نتیجه گیری انگلیسی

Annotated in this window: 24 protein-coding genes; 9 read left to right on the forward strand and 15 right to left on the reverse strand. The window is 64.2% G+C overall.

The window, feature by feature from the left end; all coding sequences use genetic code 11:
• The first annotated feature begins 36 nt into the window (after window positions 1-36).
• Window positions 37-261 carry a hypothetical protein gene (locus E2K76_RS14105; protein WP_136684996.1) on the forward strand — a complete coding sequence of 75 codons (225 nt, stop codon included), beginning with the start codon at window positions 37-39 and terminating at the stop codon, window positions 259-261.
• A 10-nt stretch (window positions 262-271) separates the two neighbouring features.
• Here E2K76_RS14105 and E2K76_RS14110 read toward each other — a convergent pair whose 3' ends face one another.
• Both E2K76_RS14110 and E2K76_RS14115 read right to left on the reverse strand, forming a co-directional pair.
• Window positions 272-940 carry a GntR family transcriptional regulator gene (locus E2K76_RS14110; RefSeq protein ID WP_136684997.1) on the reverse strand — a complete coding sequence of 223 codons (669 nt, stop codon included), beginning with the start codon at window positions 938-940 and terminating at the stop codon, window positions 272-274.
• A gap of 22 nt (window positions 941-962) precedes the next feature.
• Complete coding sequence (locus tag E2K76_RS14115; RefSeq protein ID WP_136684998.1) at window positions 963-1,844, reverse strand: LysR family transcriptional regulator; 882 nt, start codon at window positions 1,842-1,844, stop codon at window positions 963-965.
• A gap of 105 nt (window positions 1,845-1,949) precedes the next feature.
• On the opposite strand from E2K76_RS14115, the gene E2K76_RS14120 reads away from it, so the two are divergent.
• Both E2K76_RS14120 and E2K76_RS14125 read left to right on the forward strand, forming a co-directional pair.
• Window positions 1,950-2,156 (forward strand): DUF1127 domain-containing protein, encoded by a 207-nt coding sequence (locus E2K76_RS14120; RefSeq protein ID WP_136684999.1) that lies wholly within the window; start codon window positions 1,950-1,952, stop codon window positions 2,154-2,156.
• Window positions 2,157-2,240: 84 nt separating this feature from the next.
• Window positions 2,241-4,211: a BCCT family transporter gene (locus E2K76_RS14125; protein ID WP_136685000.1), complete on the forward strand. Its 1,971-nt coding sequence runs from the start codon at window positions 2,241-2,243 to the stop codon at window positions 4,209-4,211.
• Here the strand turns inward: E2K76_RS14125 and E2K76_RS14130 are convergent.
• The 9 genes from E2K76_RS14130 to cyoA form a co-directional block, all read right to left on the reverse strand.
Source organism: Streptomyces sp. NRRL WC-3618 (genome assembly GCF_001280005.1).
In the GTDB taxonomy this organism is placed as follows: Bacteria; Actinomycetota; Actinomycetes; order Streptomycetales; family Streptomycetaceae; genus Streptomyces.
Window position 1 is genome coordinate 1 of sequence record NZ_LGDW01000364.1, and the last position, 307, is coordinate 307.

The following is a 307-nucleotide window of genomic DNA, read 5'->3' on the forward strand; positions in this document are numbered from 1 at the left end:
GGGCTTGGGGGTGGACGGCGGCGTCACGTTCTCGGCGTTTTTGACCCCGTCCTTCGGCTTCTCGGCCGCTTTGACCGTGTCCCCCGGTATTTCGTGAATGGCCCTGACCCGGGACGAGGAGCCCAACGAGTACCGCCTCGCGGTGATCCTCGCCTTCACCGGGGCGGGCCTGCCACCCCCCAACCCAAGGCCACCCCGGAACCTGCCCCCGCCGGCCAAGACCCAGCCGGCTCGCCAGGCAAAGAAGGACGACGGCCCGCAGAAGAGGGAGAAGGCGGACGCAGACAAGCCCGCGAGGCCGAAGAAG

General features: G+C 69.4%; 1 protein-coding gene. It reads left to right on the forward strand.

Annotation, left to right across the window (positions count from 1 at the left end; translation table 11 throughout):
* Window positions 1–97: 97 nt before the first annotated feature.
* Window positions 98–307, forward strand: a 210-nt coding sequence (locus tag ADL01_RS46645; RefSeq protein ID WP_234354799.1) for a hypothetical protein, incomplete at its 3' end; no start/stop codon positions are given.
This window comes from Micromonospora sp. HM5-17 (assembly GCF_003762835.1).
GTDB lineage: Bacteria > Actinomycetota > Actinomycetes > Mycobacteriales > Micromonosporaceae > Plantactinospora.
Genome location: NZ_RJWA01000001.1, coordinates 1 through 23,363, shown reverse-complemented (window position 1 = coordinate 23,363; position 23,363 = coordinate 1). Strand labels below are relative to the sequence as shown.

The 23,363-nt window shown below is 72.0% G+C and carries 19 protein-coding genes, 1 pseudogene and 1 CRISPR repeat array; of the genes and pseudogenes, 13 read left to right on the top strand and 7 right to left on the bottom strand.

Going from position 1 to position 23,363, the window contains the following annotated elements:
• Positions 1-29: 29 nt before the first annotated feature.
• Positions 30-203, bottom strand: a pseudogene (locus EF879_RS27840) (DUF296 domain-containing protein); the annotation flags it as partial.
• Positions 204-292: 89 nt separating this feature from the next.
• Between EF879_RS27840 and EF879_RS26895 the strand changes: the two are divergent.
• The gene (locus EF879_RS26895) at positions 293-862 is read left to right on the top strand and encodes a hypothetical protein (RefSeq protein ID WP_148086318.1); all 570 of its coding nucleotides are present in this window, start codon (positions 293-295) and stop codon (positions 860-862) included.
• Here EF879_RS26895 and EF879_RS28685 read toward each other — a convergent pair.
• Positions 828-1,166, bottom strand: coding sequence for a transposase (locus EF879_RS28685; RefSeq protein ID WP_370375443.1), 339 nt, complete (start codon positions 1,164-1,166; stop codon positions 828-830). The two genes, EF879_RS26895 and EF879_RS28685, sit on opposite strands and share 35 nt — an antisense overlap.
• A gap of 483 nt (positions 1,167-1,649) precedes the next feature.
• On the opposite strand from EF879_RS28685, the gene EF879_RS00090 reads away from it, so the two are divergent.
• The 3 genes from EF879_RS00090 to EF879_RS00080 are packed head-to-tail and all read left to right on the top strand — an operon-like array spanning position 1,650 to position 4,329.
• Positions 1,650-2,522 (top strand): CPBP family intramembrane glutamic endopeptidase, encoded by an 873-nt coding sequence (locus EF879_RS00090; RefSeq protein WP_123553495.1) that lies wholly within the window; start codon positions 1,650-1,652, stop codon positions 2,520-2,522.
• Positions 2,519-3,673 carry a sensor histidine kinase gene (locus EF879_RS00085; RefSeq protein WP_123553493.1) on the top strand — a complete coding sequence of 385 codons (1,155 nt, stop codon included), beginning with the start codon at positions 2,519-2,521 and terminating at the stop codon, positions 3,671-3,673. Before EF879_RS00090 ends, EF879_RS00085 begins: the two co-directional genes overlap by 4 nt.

3. Results 3.1. Data analysis The frequencies obtained from Traditional Bullying and Cyberbullying Questionnaire were used to identify the perpetrators and victims of traditional bullying and cyberbullying. The categories were created on the basis that the frequency of the reported perpetration was once or more. Please note that only-victim status participants who reported having been victimized once or more in traditional or cyber ways but never bullied others were disregarded since perpetrators were the specific focus of the current research. All participants were categorized first descriptively by their bully status; whether it was traditional bullying or cyberbullying and whether the participant was a bully only or a bully-victim. This resulted in 6 categories of pure traditional bully (traditionally bullied others once or more but was never victimized), pure cyberbully (cyber bullied others once or more but was never cyber victimized), combined traditional and cyber bully (bullied others in traditional and cyber environments once or more but was never victimized), traditional ‘bully-victim’ (not only bullied others but was also victimized in traditional ways), cyber ‘bully-victim’ (not only bullied others but was also victimized in cyber settings) and traditional and cyber ‘bully-victim’(not only bullied others but was also victimized in physical and cyber settings). Additional combinations were also identified such as a traditional bully who was also a cyber ‘bully-victim’ resulting in 12 categories as can be seen in Table 1. Table 1. Descriptive statistics for traditional bullying/cyberbullying perpetrators. Perpetrator types Whole sample f(%) Gender f(%) Grade f(%) School setting f(%) Girls Boys Primary High Islamic Others Trad. bully-only 26(5.2) 14(4.8) 11(5.8) 4(4.9) 22(5.3) 14(7.9) 12(3.7) Trad. bully-victim 21(4.2) 14(4.8) 7(3.7) 8(9.9) 13(3.1) 13(7.3) 8(2.5) Cyber bully-only 7(1.4) 4(1.4) 3(1.6) – 7(1.7) 3(1.7) 4(1.2) Cyber bully-victim 2(0.4) 1(0.3) – 1(1.2) 1(0.2) 1(0.6) 1(0.3) Trad. and cyber bully 8(1.6) – 8(4.2) – 8(1.9) 3(1.7) 5(1.6) Trad. bully-victim + Cyber bully-victim 21(4.2) 8(2.7) 11(5.8) 1(1.2) 19(4.6) 7(3.9) 14(4.3) Trad. and cyber bully + Cyber victim 6(1.2) 3(1.0) 3(1.6) – 6(1.5) 1(0.6) 5(1.6) Trad. and cyber bully + Trad. victim 8(1.6) 4(1.4) 3(1.6) – 8(1.9) 1(0.6) 7(2.2) Trad. bully + Trad. and cyber victim 16(3.2) 11(3.8) 5(2.6) 1(1.2) 15(3.6) 3(1.7) 13(4.0) Trad. bully + Cyber victim 4(0.8) 3(1.0) 1(0.5) 2(2.5) 2(0.5) 2(1.1.) 2(0.6) Cyber bully + Trad. victim 4(0.8) 2(0.7) 2(1.0) – 4(1.0) – 4(1.2) Cyber bully + Trad. victim + Cyber victim 3(0.6) 2(0.7) 1(0.5) – 3(0.7) – 3(0.9) Total 126(25.2) 65(22.6) 55(28.9) 17(20.9) 108(26.0) 49(27.5) 78(24.2) Notes. Trad. = traditional. Ns vary (N = 500 for the whole sample; N = 483 for the gender; N = 5494 for the grade; and N = 500 for the school setting). Table options However, as there were such low frequencies in seven of the 12 categories in Table 1, the categories were collapsed. The new categories were created with the first five perpetrator groups in Table 1. These groups were traditional bully, traditional ‘bully-victim’, cyberbully, cyber ‘bully-victim’ and traditional and cyber bully (Table 2). The participants in the other groups in Table 1 were combined under these five perpetrator groups on the criterion that they were involved in the relevant perpetration category. For example, if a participant reported having traditionally bullied someone but was also cyber victimized once or more, this participant was combined with the traditional bully category (see Trad. bully category in Table 2). Or if a participant reported having bullied others in traditional and cyber environments but was also cyber victimized once or more, this participant was combined with the traditional and cyber bully category (see Trad. and cyber ‘bully’ category in Table 2). The rationale behind these combinations was dependent on the research indicating that there is an overlap between traditional bullying and cyberbullying (e.g., Erdur-Baker, 2010 and Wachs, 2012). This overlap implies that traditional bullies also use online environments to bully others. Table 2. Combinations of the five perpetrator categories. Category Combination n Trad. bully Trad. bully only group and trad. bully + cyber victim group 30 Trad. ‘bully-victim’ Trad. bully-victim group, traditional bully-victim group + cyberbully-victim group and trad. victim + trad. bully + cyber victim group 58 Cyberbully Cyberbully only group, trad. victim + cyberbully group and trad. victim + cyber victim + cyberbully group 14 Cyber ‘bully-victim’ Cyber bully-victim group 2 Trad. and cyber ‘bully’ Trad. bully + cyberbully group, trad. bully + cyber victim + cyberbully group and trad. victim + trad. bully + cyberbully group 22 Notes. Trad. = traditional. Table options Independent sample t-tests were conducted to examine the influence of gender, age and the religious makeup of the school setting on trait anger, interparental conflicts, moral disengagement and school connectedness. A multinomial logistic regression analysis was conducted to explore the correlates of traditional bullying and cyberbullying perpetration. 3.2. Descriptive statistics The frequencies and percentages of perpetrator types by gender, grade and the religious makeup of the school setting are shown in Table 1. It was found that 17% of perpetrators fell into six bullying categories (traditional bully only; cyberbully only; both a traditional and cyber bully; traditional ‘bully-victim’; cyber ‘bully-victim’; and traditional and cyber ‘bully-victim’). There were another six low frequency categories which comprised 8.2% of bullies where the combination of bullying others was combined with other roles such as a traditional bully and cyber victim. While 28.9% of the boys surveyed reported bullying someone else, 22.6% of girls reported this bullying behavior. More high school students (26.0%) reported bullying someone with 20.9% of primary students saying that they had been a perpetrator since the last January. While more than a quarter of the students attending to an Islamic school (27.5%) engaged in bullying perpetration, a little less than a quarter of the students not attending a Muslim school (24.2%) reporting having bullied others. 3.3. Gender, grade and religious makeup of the school differences regarding the four associated variables Two independent sample t-tests were conducted to examine whether there were significant gender and age differences in terms of the associated variables, specifically trait anger, interparental conflict, moral disengagement and school connectedness. As seen in Table 3, boys and girls significantly differed in reported interparental conflict t(473) = − 2.79, p < .01 and moral disengagement t(481) = − 1.92, p < .05. Primary and high school students significantly differed in trait anger t(491) = 2.44, p < .05 and interparental conflict t(484) = − 2.53, p < .05. A further independent sample t-test was conducted to ascertain if there were any differences between the students who attended the Islamic schools and those who did not. It was found there were no significant differences between students at the Islamic school and other students in terms of trait anger t(497) = − .22, p > .05 and moral disengagement t(498) = − .30, p > .05, but there were significant differences in reported interparental conflict t(490) = − 1.97, p < .05 and school attachment t(496) = 2,42, p < .05. Table 3. T-test results comparing associated variables by gender, grade and school setting (for the five perpetrator categories). Gender Grade School setting Girls M(SD) Boys M(SD) t Primary Sc. M(SD) High Sc. M(SD) t Islamic Sc. M(SD) Other Sc. M(SD) t Trait anger 24.83(5.78) 23.21(5.87) 1.53 21.66(6.04) 23.58(5.61) 2.44⁎ 21.78(5.45) 21.67(4.99) − .22 Interparental conflict 12.20(3.86) 14.05(3.38) − 2.79⁎⁎ 13.35(3.59) 13.53(3.65) − 2.53⁎ 14.01(3.47) 13.38(3.41) − 1.97⁎ Moral disengagement 36.97(7.60) 39.86(8.99) − 1.92⁎ 40.06(8.93) 38.31(8.37) 0.77 35.25(7.70) 35.03(7.89) − .30 School connectedness 17.43(5.29) 16.61(5.51) 0.84 17.53(6.21) 17.09(5.28) 0.30 18.36(4.80) 19.43(4.69) 2.42⁎ Notes. M = mean. SD = standard deviation. Sc. = school. The lowest and the highest moral disengagement scores ranged from 18 to 72. The lowest and the highest interparental conflict scores ranged from 6 to 18. The lowest and the highest school connectedness scores ranged from 5 to 25. The lowest and the highest trait anger scores ranged from 12 to 36. ⁎ p < 0.05. ⁎⁎ p < 0.01. Table options 3.4. Correlates of traditional bullying and cyberbullying perpetration Prior to performing the multinomial logistic regression analysis, multicollinearity among the independent variables was inspected. No independent variables were strongly interrelated since estimates were within the limits between 0.09 and 0.30. Thus, all independent variables were added to the analysis. A multinomial logistic regression analysis was conducted to explore the correlates of traditional bullying and cyberbullying perpetration using SPSS software (version 21 for Windows). Due to the exploratory nature of the tested model (Field, 2009), stepwise forward entry method was used to estimate the contribution of each variable to the model. The dependent variable was being involved as a perpetrator of traditional bullying and cyberbullying. As the cyberbully-victim category in Table 2 was too small, it was discarded from further analyses. Thus, the dependent variable was composed of the four identified categories of traditional bully, traditional ‘bully-victim’, cyberbully, and traditional bully-cyberbully. Since some significant differences were found for gender, grade and the religious makeup of the school setting (Table 3), these variables were added as independent variables in the model. Therefore, gender, grade, trait anger, moral disengagement, interparental conflict, school connectedness and the religious makeup of the school setting were the independent variables. All independent variables were simultaneously included in the analysis. Non-perpetrators who were victims or not-involved in a bullying/cyberbullying incident were specified as the reference group to examine how traditional bullying/cyberbullying perpetrators differed from the non-perpetrators. Table 4 presents the results of the multinomial logistic regression analysis. Compared to the non-perpetrator group, trait anger (b = 0.13, Wald x2(1) = 9.78, p < .01) and moral disengagement (b = 0.06, Wald x2(1) = 4.05, p < .05) were significantly correlated with being in the traditional bully group. Odds ratio values showed that if trait anger and moral disengagement increase one more unit, the changes of the odds of belonging to traditional bully group are 1.14 and 1.06, respectively. In short, as trait anger and moral disengagement increase, participants are more likely to be in the traditional bully group than the non-perpetrator group. The other variables were not statistically significant. Table 4. Multinomial logistic regression analysis. Trad. bully Trad. bully-victim Cyberbully Trad. and cyberbully B (SE) Wald OR [95% CI] B (SE) Wald OR [95% CI] B (SE) Wald OR [95% CI] B (SE) Wald OR [95% CI] Gender Girls − 0.12 (0.44) 0.07 0.89 [0.37, 2.10] − 0.04 (0.34) 0.02 0.96 [0.49, 1.88] 0.17 (0.60) 0.08 1.19 [0.37, 3.86] − 1.08 (0.54)⁎ 4.04 0.34 [0.12, 0.97] Boys (ref.) Grade Primary S. − 0.48 (0.62) 0.62 0.62 [0.18, 2.06] 0.07 (0.44) 0.02 1.07 [0.45, 2.56] − 20.09 (0.00) 0.00 1.89 [1.89, 1.89] − 19.91 (0.00) 0.00 2.25 [2.25, 2.25] High S. (ref.) School setting Islamic 0.66 (0.43) 2.33 1.93 [0.83, 4.49] 0.21 (0.34) 0.38 1.23 [0.63, 2.41] − 0.58 (0.68) 0.73 0.56 [0.15, 2.13] − 0.08 (0.56) 0.02 0.92 [0.31, 2.75] Others (ref.) Trait anger 0.13 (0.04)⁎⁎ 9.78 1.14 [1.05, 1.23] 0.09 (0.03)⁎⁎ 8.11 1.09 [1.03, 1.16] 0.05 (0.06) 0.68 1.05 [0.94, 1.17] 0.10 (0.05)⁎ 4.08 1.11 [1.00, 1.22] Interparental conflict 0.10 (0.07) 2.35 1.11 [0.97, 1.26] − 0.09 (0.05)⁎ 3.89 0.91 [0.83, 1.00] 0.18 (0.10) 3.25 1.20 [0.98, 1.45] − 0.08 (0.07) 1.43 0.92 [0.80, 1.05] Moral disengagement 0.06 (0.03)⁎ 4.05 1.06 [1.00, 1.12] 0.05 (0.02)⁎ 6.16 1.05 [1.01, 1.10] 0.06 (0.04) 2.40 1.06 [0.98, 1.15] 0.07 (0.03)⁎ 4.10 1.07 [1.00, 1.14] School connectedness − 0.03 (0.04) 0.56 0.97 [0.89, 1.05] − 0.13 (0.03)⁎⁎⁎ 18.43 0.88 [0.83, 0.93] − 0.04 (0.06) 0.52 0.96 [0.85, 1.08] − 0.05 (0.05) 1.15 0.95 [0.86, 1.04] Notes: Reference group was the non-perpetrators. Trad. = traditional. B = regression weight. SE = standard error. OR = odds ratio. CI = confidence interval. R2 = .21(Cox & Snell), .25 (Nagelkerke). Model x2(28) = 107.85, p < .001. ⁎ p < .05. ⁎⁎ p < .01. ⁎⁎⁎ p < .001. Table options In comparing the traditional bully-victim group with the non-perpetrator group, the relative risk of being in the traditional bully-victim group was significantly related to trait anger (b = 0.09, Wald x2(1) = 8.11, p < .01), interparental conflict (b = − 0.09, Wald x2(1) = 3.89, p < .05), moral disengagement (b = 0.05, Wald x2(1) = 6.16, p < .05) and school connectedness (b = − 0.13, Wald x2(1) = 18.43, p < .001). Odds ratio values indicated that when trait anger, interparental conflict, moral disengagement and school connectedness increase one more unit, the changes of the odds of belonging to traditional bully-victim group are 1.09, 0.91, 1.05, and 0.88, respectively. In other words, as trait anger and moral disengagement increase, participants are more likely to be in the traditional bully-victim group than the non-perpetrator group. However, if interparental conflict and school connectedness increase, participants are less likely to be in the traditional bully-victim group. Gender, grade and the religious makeup of the school setting were not statistically significant for the traditional bully-victim group. None of the variables were associated with being in the cyberbully group over the non-perpetrator group. Gender (b = − 1.08, Wald x2(1) = 4.04, p < .05), trait anger (b = 0.10, Wald x2(1) = 4.08, p < .05) and moral disengagement (b = 0.07, Wald x2(1) = 4.10, p < .05) were significantly associated with a participant's being in the traditional-and-cyber bully group than in the non-perpetrator group. According to the odds ratio values, as gender changes from girl to boy, the change in the odds of belonging to the traditional-and-cyber bully group is 0.34. In other words, compared to the non-perpetrator group, the odds of a boy to be in the traditional-and-cyber bully group are 1/0.34 = 2.94 times more than a girl. In addition, the odds ratio values indicated that when trait anger and moral disengagement increase one more unit, the changes of the odds of belonging to traditional-and-cyber bully group are 1.11 and 1.07, respectively. In other words, as trait anger and moral disengagement increase, participants are more likely to be in the traditional-and-cyber bully group than the non-perpetrator group. No other variables were statistically significant.